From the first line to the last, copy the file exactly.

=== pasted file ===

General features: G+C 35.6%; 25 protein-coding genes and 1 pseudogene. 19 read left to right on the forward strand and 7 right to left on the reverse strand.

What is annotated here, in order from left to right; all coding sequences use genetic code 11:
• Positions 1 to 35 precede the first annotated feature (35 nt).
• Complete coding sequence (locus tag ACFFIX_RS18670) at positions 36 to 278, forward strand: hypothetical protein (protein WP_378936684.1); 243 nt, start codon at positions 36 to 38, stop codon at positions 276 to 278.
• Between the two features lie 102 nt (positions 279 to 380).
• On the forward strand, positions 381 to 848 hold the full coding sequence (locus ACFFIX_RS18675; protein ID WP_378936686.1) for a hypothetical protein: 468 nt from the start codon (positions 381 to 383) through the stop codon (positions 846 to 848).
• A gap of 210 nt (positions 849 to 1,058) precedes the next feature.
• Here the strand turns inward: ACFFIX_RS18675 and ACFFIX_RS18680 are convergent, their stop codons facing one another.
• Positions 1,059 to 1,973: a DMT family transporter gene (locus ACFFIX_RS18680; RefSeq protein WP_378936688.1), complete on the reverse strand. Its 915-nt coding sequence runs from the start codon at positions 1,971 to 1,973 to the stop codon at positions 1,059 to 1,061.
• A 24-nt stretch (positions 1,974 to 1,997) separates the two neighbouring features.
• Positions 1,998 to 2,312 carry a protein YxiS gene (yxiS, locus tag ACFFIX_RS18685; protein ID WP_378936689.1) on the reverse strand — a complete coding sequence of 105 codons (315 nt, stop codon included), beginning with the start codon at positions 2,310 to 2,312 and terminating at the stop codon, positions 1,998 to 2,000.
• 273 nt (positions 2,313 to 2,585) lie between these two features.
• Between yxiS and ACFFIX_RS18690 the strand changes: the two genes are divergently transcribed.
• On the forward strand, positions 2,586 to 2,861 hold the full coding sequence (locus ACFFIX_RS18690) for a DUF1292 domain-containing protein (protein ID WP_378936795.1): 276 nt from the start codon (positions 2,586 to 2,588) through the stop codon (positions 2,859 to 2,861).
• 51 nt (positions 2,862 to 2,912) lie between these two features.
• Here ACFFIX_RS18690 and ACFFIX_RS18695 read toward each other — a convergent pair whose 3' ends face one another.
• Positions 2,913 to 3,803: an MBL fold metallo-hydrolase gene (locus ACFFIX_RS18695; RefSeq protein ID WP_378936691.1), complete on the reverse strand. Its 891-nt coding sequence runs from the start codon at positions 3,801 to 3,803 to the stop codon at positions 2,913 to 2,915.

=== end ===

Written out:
General features: G+C 35.6%; 25 protein-coding genes and 1 pseudogene. 19 read left to right on the forward strand and 7 right to left on the reverse strand.

What is annotated here, in order from left to right; all coding sequences use genetic code 11:
• Positions 1 to 35 precede the first annotated feature (35 nt).
• Complete coding sequence (locus tag ACFFIX_RS18670) at positions 36 to 278, forward strand: hypothetical protein (protein WP_378936684.1); 243 nt, start codon at positions 36 to 38, stop codon at positions 276 to 278.
• Between the two features lie 102 nt (positions 279 to 380).
• On the forward strand, positions 381 to 848 hold the full coding sequence (locus ACFFIX_RS18675; protein ID WP_378936686.1) for a hypothetical protein: 468 nt from the start codon (positions 381 to 383) through the stop codon (positions 846 to 848).
• A gap of 210 nt (positions 849 to 1,058) precedes the next feature.
• Here the strand turns inward: ACFFIX_RS18675 and ACFFIX_RS18680 are convergent, their stop codons facing one another.
• Positions 1,059 to 1,973: a DMT family transporter gene (locus ACFFIX_RS18680; RefSeq protein WP_378936688.1), complete on the reverse strand. Its 915-nt coding sequence runs from the start codon at positions 1,971 to 1,973 to the stop codon at positions 1,059 to 1,061.
• A 24-nt stretch (positions 1,974 to 1,997) separates the two neighbouring features.
• Positions 1,998 to 2,312 carry a protein YxiS gene (yxiS, locus tag ACFFIX_RS18685; protein ID WP_378936689.1) on the reverse strand — a complete coding sequence of 105 codons (315 nt, stop codon included), beginning with the start codon at positions 2,310 to 2,312 and terminating at the stop codon, positions 1,998 to 2,000.
• 273 nt (positions 2,313 to 2,585) lie between these two features.
• Between yxiS and ACFFIX_RS18690 the strand changes: the two genes are divergently transcribed.
• On the forward strand, positions 2,586 to 2,861 hold the full coding sequence (locus ACFFIX_RS18690) for a DUF1292 domain-containing protein (protein ID WP_378936795.1): 276 nt from the start codon (positions 2,586 to 2,588) through the stop codon (positions 2,859 to 2,861).
• 51 nt (positions 2,862 to 2,912) lie between these two features.
• Here ACFFIX_RS18690 and ACFFIX_RS18695 read toward each other — a convergent pair whose 3' ends face one another.
• Positions 2,913 to 3,803: an MBL fold metallo-hydrolase gene (locus ACFFIX_RS18695; RefSeq protein ID WP_378936691.1), complete on the reverse strand. Its 891-nt coding sequence runs from the start codon at positions 3,801 to 3,803 to the stop codon at positions 2,913 to 2,915.